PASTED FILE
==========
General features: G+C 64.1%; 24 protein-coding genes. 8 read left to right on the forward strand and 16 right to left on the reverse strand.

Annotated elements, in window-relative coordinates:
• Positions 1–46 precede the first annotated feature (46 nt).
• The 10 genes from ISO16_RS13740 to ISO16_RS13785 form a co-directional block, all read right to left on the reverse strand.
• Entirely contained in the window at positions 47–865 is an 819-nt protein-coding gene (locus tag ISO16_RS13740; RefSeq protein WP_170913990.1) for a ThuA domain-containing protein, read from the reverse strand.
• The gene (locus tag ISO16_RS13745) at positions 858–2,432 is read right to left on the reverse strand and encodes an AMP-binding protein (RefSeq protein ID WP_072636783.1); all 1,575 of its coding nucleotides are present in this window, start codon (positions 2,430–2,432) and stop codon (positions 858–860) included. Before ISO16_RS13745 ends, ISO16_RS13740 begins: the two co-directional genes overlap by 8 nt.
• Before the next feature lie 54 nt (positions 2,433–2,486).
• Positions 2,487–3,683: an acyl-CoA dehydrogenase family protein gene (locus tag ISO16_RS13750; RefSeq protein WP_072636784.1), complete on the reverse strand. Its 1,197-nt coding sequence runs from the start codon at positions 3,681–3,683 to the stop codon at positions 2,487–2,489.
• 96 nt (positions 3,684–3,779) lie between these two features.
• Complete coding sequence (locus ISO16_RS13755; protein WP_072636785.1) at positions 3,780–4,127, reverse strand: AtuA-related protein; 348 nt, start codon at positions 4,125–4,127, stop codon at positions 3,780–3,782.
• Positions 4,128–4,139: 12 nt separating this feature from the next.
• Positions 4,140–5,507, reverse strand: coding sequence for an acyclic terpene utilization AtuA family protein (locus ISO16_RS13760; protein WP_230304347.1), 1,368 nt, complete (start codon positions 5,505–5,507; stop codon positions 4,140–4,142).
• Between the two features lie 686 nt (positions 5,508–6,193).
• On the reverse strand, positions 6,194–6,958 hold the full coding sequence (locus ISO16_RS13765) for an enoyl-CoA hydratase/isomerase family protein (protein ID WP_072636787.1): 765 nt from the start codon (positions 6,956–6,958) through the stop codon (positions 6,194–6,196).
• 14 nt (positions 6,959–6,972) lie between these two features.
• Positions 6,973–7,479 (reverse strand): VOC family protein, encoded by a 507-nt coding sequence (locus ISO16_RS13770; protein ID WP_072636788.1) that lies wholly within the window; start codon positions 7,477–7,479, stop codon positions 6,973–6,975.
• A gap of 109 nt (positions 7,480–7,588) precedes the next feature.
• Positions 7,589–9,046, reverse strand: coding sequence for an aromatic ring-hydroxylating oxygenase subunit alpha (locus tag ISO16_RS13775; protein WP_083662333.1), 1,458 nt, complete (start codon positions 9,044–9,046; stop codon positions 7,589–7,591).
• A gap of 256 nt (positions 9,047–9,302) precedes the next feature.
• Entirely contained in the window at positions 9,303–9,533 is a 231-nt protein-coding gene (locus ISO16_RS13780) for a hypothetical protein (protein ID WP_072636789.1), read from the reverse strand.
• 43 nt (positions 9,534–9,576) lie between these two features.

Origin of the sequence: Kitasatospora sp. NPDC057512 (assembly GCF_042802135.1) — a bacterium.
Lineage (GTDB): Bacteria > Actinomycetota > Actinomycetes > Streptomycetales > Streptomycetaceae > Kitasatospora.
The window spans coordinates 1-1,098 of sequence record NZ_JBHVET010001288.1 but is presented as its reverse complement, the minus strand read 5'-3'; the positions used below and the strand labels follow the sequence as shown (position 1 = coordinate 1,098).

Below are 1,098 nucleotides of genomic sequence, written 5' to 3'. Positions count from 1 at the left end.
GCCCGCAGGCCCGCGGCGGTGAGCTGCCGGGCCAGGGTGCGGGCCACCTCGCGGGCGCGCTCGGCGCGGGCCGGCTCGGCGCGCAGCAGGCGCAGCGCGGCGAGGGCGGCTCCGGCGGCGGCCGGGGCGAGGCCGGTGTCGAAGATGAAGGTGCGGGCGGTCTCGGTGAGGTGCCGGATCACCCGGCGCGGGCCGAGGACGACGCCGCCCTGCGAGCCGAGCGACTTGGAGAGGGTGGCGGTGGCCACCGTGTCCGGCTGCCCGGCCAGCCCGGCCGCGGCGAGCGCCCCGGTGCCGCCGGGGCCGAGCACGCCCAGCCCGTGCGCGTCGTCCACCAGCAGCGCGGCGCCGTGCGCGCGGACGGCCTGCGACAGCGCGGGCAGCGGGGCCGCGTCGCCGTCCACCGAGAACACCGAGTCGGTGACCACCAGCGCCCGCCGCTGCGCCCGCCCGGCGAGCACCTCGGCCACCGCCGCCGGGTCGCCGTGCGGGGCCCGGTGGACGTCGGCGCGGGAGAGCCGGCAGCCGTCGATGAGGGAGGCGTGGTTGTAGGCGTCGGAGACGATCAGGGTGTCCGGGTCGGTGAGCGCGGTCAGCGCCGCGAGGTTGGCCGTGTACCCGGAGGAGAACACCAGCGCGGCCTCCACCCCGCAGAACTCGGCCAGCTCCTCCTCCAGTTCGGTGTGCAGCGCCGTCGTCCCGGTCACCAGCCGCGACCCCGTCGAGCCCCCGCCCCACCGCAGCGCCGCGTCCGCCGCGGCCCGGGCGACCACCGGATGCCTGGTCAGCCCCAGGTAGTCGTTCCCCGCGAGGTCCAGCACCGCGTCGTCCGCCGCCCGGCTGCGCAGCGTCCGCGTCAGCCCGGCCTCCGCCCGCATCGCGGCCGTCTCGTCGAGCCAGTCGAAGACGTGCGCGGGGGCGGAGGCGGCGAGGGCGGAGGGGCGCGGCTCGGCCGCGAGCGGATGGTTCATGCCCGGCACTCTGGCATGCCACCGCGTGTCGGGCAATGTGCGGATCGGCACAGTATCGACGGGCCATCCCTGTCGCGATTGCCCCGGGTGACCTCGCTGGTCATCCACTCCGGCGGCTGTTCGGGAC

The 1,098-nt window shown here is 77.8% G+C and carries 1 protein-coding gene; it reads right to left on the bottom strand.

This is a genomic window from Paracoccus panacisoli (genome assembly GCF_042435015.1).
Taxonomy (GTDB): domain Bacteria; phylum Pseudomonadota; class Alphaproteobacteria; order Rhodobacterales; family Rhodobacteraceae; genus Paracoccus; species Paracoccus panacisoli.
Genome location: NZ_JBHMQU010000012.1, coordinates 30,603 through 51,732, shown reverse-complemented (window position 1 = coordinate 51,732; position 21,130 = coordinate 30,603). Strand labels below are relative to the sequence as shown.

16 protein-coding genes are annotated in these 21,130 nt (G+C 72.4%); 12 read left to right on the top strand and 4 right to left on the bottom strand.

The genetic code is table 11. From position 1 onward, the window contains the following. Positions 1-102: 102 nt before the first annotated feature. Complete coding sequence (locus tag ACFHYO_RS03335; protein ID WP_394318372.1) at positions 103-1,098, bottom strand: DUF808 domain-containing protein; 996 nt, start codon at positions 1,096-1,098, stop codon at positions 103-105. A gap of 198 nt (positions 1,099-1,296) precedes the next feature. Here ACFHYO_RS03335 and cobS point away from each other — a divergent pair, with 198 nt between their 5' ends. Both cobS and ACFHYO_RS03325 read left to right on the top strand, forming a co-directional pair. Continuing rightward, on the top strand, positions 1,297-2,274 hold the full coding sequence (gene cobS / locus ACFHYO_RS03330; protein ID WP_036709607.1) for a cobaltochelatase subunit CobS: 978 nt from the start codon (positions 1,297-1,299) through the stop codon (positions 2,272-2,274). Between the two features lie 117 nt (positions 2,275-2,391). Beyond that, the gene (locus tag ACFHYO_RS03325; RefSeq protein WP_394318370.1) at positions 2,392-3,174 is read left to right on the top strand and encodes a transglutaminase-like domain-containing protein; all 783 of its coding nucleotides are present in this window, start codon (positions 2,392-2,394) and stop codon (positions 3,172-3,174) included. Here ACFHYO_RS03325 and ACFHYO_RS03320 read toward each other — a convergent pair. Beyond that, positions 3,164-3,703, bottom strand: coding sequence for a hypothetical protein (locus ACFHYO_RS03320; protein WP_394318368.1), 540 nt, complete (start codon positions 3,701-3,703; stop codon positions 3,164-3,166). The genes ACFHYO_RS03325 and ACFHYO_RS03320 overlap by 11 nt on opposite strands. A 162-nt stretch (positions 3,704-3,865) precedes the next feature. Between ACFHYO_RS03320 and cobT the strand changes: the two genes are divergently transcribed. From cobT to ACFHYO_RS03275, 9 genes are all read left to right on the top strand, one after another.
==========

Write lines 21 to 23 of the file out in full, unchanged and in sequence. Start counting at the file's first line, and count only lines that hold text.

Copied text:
• 43 nt (positions 9,534–9,576) lie between these two features.

Origin of the sequence: Kitasatospora sp. NPDC057512 (assembly GCF_042802135.1) — a bacterium.
Lineage (GTDB): Bacteria > Actinomycetota > Actinomycetes > Streptomycetales > Streptomycetaceae > Kitasatospora.